How often do you do this?

You take a cool photo and you immediately share it on Instagram, Facebook and Twitter. You apply a filter, write some text, add a hashtag or two – and then you add your location. This is added automatically on some networks (unless you turn it off) – or you can manually add it when posting the update.

This everyday action is something you probably wouldn’t even think twice about doing, but it can actually be a cyber security risk.

It can even be a personal security risk, as Kim Kardashian found out when she was tied up and robbed at gunpoint by criminals who’d tracked her movements on social media.

Geotagging Social Media Posts: A Business Risk

Adding a location to social posts is known as “geotagging”. This is a legitimate concern for businesses, as cyber crime becomes a more practised art. Victims are being increasingly cherry picked through targeted attacks, rather than being caught out by mass, generic attacks.

Cyber criminals are actively selecting specific businesses, and they’re doing research before they strike. With social media, it’s easy for anyone to find out who the bosses in an organisation are, or who works in the accounts department.

If you’re the managing director of a business that a cyber criminal wants to hit, the criminals will almost definitely monitor your movements online as they prepare to strike.

It’s Not Harmless for Cyber Criminals to Know Your Movements

One type of fraud that’s on the rise is CEO Phishing where hackers send spoofed emails, posing as the company CEO, to employees with the ability to transfer funds. This is far more effective if the email is sent when the CEO is out of the office. Social media sites are therefore useful to the criminals as a means of monitoring their targets’ movements. This can be mitigated by ensuring social media profiles are private, but you’re only completely safe if your friends haven’t had their accounts compromised and you’re sure your “friends” are really your friends. It’s becoming commonplace for cyber criminals to try to connect with their targets on social media by posing as other people on the target’s friends list.

Besides the business risks, do you really want all of the people you’re connected to (let’s be honest, they’re not all actually our friends) – and in some cases the general public – to know where you are, where you live, when you’re at the airport and when you’re on holiday?

How to Ensure You’re Not Geotagging

The only network where this happens automatically is Twitter. On Twitter, geotags appear on posts as a little map marker icon on the corner of a tweet. It usually defaults to the town that Twitter detects you are posting from. This might not seem dangerous, but if a cyber criminal sees you tweeting from downtown Manhattan when your business is in London, they’ll know you’re away.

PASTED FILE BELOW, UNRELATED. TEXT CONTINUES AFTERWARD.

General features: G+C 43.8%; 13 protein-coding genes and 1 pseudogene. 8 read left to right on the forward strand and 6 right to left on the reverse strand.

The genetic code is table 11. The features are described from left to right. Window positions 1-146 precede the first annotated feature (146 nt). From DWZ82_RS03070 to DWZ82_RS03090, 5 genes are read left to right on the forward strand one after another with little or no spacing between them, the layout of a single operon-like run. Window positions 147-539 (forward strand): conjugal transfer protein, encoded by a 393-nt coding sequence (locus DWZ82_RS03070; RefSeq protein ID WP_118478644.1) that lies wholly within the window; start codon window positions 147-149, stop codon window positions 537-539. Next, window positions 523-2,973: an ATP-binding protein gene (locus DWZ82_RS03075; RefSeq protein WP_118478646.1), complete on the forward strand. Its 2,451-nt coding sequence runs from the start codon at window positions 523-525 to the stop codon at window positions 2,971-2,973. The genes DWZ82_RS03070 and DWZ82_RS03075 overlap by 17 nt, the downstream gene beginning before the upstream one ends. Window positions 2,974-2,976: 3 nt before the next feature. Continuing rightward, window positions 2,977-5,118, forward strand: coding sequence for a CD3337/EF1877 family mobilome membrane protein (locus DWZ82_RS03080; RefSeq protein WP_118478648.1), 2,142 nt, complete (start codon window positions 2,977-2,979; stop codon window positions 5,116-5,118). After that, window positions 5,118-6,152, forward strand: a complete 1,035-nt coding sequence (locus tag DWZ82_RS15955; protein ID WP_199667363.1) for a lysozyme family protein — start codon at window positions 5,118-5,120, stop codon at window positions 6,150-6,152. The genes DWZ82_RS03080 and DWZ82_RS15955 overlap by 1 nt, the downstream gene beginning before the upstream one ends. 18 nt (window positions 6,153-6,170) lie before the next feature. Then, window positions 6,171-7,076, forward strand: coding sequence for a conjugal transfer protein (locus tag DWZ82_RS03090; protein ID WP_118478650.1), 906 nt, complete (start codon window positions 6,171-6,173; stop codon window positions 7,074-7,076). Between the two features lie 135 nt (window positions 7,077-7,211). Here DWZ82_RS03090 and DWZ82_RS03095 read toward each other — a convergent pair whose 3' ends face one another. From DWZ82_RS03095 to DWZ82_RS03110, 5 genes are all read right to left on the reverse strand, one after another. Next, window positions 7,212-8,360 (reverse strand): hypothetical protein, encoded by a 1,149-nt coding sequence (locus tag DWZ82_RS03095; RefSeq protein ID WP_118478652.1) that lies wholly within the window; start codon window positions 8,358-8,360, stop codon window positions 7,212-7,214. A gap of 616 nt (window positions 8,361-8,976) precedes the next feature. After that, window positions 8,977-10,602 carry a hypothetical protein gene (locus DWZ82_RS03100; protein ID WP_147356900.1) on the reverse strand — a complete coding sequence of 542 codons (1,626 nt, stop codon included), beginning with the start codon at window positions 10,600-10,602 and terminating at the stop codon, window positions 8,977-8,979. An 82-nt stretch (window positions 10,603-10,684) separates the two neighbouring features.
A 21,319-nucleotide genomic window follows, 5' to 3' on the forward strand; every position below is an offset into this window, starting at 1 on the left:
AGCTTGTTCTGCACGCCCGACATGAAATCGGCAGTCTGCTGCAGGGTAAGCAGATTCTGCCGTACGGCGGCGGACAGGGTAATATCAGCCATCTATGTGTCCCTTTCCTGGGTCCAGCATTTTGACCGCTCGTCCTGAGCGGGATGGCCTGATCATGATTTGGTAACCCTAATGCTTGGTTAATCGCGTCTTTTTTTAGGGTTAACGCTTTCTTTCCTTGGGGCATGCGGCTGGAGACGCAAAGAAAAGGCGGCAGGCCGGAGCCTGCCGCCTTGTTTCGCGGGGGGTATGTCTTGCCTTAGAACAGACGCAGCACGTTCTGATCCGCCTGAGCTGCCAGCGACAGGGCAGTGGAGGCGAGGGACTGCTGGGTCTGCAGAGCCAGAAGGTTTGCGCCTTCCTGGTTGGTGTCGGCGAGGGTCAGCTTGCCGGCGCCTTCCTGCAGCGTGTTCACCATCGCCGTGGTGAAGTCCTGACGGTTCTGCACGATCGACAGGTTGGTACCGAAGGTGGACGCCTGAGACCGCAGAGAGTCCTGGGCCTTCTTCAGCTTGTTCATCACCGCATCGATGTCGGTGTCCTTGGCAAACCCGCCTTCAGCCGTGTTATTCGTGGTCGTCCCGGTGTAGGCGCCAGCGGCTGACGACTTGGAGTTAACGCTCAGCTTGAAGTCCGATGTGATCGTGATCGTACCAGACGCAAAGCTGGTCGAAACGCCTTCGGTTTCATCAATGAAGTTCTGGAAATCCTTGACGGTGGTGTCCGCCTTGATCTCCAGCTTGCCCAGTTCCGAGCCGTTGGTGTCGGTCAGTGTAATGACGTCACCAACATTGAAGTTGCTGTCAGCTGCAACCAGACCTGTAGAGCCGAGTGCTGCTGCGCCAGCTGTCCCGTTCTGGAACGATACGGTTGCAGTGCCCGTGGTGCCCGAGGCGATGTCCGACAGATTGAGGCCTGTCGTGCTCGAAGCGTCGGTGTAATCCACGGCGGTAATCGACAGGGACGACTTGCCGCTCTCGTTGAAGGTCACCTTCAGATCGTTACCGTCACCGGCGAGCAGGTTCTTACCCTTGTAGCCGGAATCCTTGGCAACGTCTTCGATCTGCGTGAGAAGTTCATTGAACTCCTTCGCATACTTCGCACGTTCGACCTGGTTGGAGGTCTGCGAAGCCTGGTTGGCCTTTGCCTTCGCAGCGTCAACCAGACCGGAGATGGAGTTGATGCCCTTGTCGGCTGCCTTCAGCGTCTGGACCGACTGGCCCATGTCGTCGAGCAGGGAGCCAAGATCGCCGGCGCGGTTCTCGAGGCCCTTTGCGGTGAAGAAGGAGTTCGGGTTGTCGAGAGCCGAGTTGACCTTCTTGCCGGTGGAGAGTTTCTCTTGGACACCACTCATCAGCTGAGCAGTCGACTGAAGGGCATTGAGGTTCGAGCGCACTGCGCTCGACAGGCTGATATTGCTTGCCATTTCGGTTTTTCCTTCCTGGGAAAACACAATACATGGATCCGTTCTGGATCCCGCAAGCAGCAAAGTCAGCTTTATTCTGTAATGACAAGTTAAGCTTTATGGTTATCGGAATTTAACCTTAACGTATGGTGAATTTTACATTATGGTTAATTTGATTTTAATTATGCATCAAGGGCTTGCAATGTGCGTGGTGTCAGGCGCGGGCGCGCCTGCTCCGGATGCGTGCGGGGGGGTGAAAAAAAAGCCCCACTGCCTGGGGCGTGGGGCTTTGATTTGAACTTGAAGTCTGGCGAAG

To turn it off, go here: Settings > Security & Privacy and untick “Tweet location – Add a location to my Tweets”.

You can also delete all location information attached to old Tweets by clicking “Delete location information” which is on the same page.

Instagram does not automatically geotag your posts, it is a manual feature. However, the app does seem to almost encourage you to add your location by placing the feature front and centre when posting a new snap. You’re then able to then view all your posts on a map, and it seems to be “the done thing” on the network.

If you don’t manually add locations to your posts on Instagram, however, then you don’t need to worry about turning it off in any settings. Unfortunately, if you have geotagged posts in the past and you now want to remove your location from those posts, there’s no quick and easy way to remove location from all posts. You have to go back and edit each post individually.

On Facebook, if you’ve ever “checked in” somewhere, you have added a geotag to each “checking in” post. Like Instagram, whenever you add a new picture or status, you have a clear option to add a location to that picture or comment.

Once you’ve checked in or added a location from one place, however, you’ll automatically geotag all future posts from that same location. To prevent this, you must click or tap on the small “x” on the location that appears when you’re composing your post. Like Instagram, you can’t easily remove all locations from older posts. Facebook doesn’t have a setting to automatically disable all future geotags either, but they will only be added automatically if you’ve manually geotagged a post from that location before. Just keep an eye on it when you’re writing future posts.

Geotagging – Not Always Bad

Geotagging posts is not bad, necessarily – as long as you’re aware of when you’re doing it, when’s an appropriate time to do it, and when isn’t.

For example, if you’re at an industry event, it might be a good idea to geotag a social media post from your company page. If you’re about to leave your house unoccupied for two weeks, it might not be a great idea to post anything about it at all online – especially if old posts are geotagged from your home address!